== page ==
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Abu Dhabi, UAEWednesday 3 March 2021

Windows on the pandemic reflected through the eyes of young UAE artists

Book art by Zayed University students being shown in gallery in Abu Dhabi

Zayed University art student Maitha Al Omaira was a central part of putting together the exhibition. Image: supplied
Zayed University art student Maitha Al Omaira was a central part of putting together the exhibition. Image: supplied

With Covid-19 related restrictions meaning that students were spending less time on campus, Maitha Al Omaira had an urge to give her peers the opportunity to showcase their art publicly “beyond being restricted to the campus walls”.

The result was the ‘Through the window’ book art exhibition, which showcases books made by Zayed University's College of Arts and Creative Enterprises students. They will be on show at the Etihad Modern Art Gallery in Abu Dhabi over the next two months.

The pandemic also inspired the theme of the exhibition – the ‘windows’ referring to people’s perspectives on their experiences during the pandemic.

In particular, the artists depicted in their books the emotions they felt during the period of travel and movement restrictions earlier this year.

Some people reflected windows in a quite sad way to say the least but to me the time spent home during summer was very inspirational surprisingly

Art student Maitha Al Omaira

“Some people reflected windows in a quite sad way to say the least but to me the time spent home during summer was very inspirational surprisingly. I was able to write a lot of poems after being in a writer’s block for as long as I remember,” said Ms Al Omaira, a visual arts senior from Abu Dhabi.

“Looking at the moon every night from my window resulted in various pages of poetry.

“Therefore, in my book I used the moon as a ‘window’ and created the moon phases using my poetry.

“Between every page I added a handmade envelope that also includes a poem in it, because the poems that create the moon phase were more like marks than handwriting, so I wanted people to actually read and understand the poems."

The exhibition, despite being organised quickly, highlighted the co-operative side of the students, said Ms Al Omaira.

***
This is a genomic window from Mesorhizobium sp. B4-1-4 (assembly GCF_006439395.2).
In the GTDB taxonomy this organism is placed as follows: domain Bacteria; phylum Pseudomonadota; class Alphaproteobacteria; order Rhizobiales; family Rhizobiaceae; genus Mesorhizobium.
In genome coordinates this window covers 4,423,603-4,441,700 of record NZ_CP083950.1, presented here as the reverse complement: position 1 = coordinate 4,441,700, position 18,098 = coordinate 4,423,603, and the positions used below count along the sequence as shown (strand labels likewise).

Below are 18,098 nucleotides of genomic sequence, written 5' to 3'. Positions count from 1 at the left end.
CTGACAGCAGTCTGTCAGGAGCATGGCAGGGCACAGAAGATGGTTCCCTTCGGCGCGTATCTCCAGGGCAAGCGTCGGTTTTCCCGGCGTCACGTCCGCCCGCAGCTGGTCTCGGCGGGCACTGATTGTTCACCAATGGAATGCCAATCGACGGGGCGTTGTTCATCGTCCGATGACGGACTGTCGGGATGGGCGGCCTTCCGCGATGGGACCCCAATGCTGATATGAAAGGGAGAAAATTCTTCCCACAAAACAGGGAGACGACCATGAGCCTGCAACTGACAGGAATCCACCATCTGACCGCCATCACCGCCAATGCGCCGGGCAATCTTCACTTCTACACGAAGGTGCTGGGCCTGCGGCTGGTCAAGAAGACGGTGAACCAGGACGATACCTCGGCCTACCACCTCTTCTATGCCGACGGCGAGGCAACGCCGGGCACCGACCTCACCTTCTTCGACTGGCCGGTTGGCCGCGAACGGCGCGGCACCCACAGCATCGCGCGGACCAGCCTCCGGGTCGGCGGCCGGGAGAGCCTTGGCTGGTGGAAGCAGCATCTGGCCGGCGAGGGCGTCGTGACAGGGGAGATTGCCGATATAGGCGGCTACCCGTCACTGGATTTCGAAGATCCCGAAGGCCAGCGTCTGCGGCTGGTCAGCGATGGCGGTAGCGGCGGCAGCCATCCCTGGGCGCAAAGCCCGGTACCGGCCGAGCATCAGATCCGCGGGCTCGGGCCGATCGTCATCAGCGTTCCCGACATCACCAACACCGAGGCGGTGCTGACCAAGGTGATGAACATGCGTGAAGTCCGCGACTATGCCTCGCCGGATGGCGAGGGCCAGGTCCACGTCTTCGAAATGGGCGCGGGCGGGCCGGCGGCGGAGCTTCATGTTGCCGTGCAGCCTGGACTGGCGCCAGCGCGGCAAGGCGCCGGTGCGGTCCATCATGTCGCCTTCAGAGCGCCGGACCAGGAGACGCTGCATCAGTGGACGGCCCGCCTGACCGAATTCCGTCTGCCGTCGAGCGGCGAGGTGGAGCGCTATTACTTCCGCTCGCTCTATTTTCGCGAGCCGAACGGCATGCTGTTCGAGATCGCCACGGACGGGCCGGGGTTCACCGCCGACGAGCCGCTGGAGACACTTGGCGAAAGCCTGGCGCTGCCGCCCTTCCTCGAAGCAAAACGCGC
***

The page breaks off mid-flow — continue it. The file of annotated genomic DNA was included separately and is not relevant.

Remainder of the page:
“I found the teamwork very heart warming between them and it felt like we were all a team even though we barely know each other that much. Arranging the books in the gallery along with another visual arts student, Salama Alfalasi was so much fun too.

“We spent the day at the gallery pushing the plinths around the gallery room trying to find a good spot. We also filmed a video doing so, it made the process look very fun.”

Ms Alfalasi, a third year student, illustrated in her book “what quarantine felt like”.

“I wanted to paint different views and different windows to show that we were all stuck at home, yet we were all in this together. The book has a specific order and tells a short simple story about quarantine during this pandemic,” she said, referring to the period during which the strictest restrictions on movement were in place to help combat the spread of the coronavirus.

We are blessed when we have the chance to see other people’s cultures and visit their countries to live the experience

Art student Moza Abdulla AlQubaisi

Visual arts student Moza Abdulla AlQubaisi said since there has been little chance of travel this year, she created her book as a reminder that “we are blessed when we have the chance to see other people’s cultures and visit their countries to live the experience”.

Shoug Abdulla, a 24-year old Emirati visual arts senior, who is very much interested in her own heritage and vocal history, said her book is a journey in history through stamps.

“I used accordion style pages, so that when it's all pulled opened you can see the whole timeline and the stamps. Plexi-glass was used as a front and back cover, with the front cover cut out into the shape of a stamp using the laser cutter,” she said.

Shoug Abdulla's work is a journey in history through stamps. Image: Supplied
Shoug Abdulla's work is a journey in history through stamps. Image: Supplied

She made the book for a collection of stamps she owns.

A critical part of the exhibition was that the organisation of it was done by the students.

“It is important for us students to learn more about art in the professional field prior to graduation so that they can have experience and as the CACE student council president I want to provide more opportunities for the students,” Ms Al Omaira said.

Ultimately for Ms Al Omaira, getting back into the studios at Zayed University has become the highlight of her year.

“I really missed working in the studio amongst other students. Working at home has a lot of benefits to be honest, but we do miss being there and working on our projects together,” she said.

Image: Supplied
Image: Supplied

Online learning was an eye-opening experience for her, however. Video instruction in particular became a very useful tool.

“It made the process easier and I also wondered if we had to do it in the studio will we be able to quickly remember the instructions? I think the videos and online lectures might co-exist with on-campus classes in the future because the pandemic taught us that there are things we could certainly do online.”

Updated: November 25, 2020 10:54 AM

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